Tagged: women

Four Reasons I Talk About My Fiancé Behind His Back

11076401_778612602206901_1034754178_o

I talk about my fiancé, Grant, behind his back. Sometimes I say good things about Grant; other times I say less-than-good things about Grant. And despite popular belief that this is a big no-no in relationships and marriages, I’d like to give you four reasons for why I feel the need to talk about my fiancé behind his back and why I believe our relationship has been better for it. Maybe by the end, you’ll start wanting to talk about your significant other behind their backs, too.

Four Reasons I Talk About My Fiancé Behind His Back

Reason #1.

Talking about Grant with my therapist has enabled me to become a better partner to Grant.

When I first began weekly therapy sessions with my professional therapist back in October, I was nervous. I was afraid that if I told Tonya everything that was going on in my life, including the nitty-gritty details of my relationship with Grant, I would be judged or labeled as “the troubled one.” I already knew I had control issues prior to seeking counseling; I didn’t need someone blatantly pointing out all of my perfectionist tendencies and anger management problems.

But once I began talking about Grant with Tonya, I quickly realized that this was something I should have done many months earlier. This is because no matter how hard I try, I cannot solve my issues on my own. Healing isn’t something I can force in my own bedroom. I need someone to help me pick through some of the rubble in order to salvage the good and make something beautiful. And despite how helpful Grant tries to be, there are simply some things that I need to hear from another woman. And from someone who, frankly, just knows what they’re talking about.

Because I have shared my insecurities about my relationship with my therapist, I have been able to better understand where those insecurities originated from. When I describe the way Grant and I communicate and handle conflict, she coaches me on how to be someone who fights fair. I have even brought Grant with me to see Tonya more than once so he and I could work through our anxieties, arguments, and miscommunications together. And the fact that she shares our faith and values makes her counsel even more relatable and impactful.

Having a professional give their opinion on your relationship might sound intrusive, but I truly believe it’s one of the best things I could be doing for Grant and I, especially considering the season we are in. There’s no way Grant and I would be this mature and better prepared for marriage (notice how I didn’t just say prepared because, let’s face it, we’re still not ready) if I didn’t start seeking guidance and counsel from someone as wise, understanding, and experienced as my therapist. By the way, I’m also an advocate of seeking mentorship from other couples within your church, Bible studies, family, or your community.

The point is that it’s not bad to talk to a professional about your significant other and your relationship with them. It’s actually the opposite of bad; it’s tremendously helpful and healthy. And the best part, in my opinion, is that you don’t have to feel guilty about talking about your SO behind their back (because how could they possibly get mad at you for seeking help on both of your behalves)?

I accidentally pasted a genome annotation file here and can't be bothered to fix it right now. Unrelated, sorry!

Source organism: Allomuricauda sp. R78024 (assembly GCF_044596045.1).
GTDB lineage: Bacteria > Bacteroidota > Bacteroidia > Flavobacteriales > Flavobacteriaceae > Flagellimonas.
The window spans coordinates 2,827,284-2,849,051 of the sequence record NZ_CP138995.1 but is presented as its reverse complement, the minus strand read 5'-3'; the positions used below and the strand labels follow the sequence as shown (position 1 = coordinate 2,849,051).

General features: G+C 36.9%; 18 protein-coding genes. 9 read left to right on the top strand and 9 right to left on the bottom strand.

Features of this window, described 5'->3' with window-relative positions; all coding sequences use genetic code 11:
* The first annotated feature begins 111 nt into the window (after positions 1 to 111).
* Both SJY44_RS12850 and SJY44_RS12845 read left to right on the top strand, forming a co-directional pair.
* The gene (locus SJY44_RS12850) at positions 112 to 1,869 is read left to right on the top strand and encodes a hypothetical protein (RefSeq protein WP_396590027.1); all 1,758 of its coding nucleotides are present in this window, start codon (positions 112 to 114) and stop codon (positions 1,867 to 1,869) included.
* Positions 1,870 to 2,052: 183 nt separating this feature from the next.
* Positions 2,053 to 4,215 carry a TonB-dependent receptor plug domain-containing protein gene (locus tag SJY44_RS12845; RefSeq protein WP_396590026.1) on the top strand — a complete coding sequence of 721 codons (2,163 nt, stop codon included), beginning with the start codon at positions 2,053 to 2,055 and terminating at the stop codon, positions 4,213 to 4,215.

I talk about Grant behind his back so I can be a better partner to him. And honestly, I should be getting brownie points for working this hard. Therapy is some exhausting, hardcore stuff — like kickboxing, only you have to use your words.

Reason #2.

Talking about Grant with family and friends helps me appreciate the role he plays in my life.

I love when people ask me how Grant and I first started dating because it gives me a chance to brag on this man’s faithfulness to me. I friend-zoned him, completely rejected him from the get-go, but he persisted. And a year later, when my eyes were finally opened to see the nerdy stud that he was, the fact that he was still smitten with me and willing to pursue me gave me a glimpse of just how special this man really was. And it doesn’t stop there.

Every time my friends and family talk to me about Grant, I’m given another opportunity to brag on how good he is to me. But no matter how much I have to brag about, I also feel the need to be honest and share our weaknesses and struggles, too. Like the fact he gets on my nerves. A lot. That’s something I probably shouldn’t hide; otherwise, people would ask why my eyes sometimes seem to be permanently glued to the top of my head and my mouth looks more like a scowl than a smile. I also like to tell people that Grant is a passive arguer, but that just does me more harm than good because they then realize I’m the true culprit of probably ninety percent of our arguments and conflict.

The more I give people little insights into our relationship, the more appreciative of Grant I become. Because at the end of the day, I am able to say that he is still one of the hardest working, most faithful men I know. No matter how berating and stubborn I can be, he is still always willing to hold my hand and wipe my tears. No matter how hopeless things sometimes seem when I feel the weight of my sin nature within the context of our relationship, he is still encouraging us to keep praying and pressing on. Being able to share these things with people not only helps them see the role he plays in my life, but it helps me see it, too.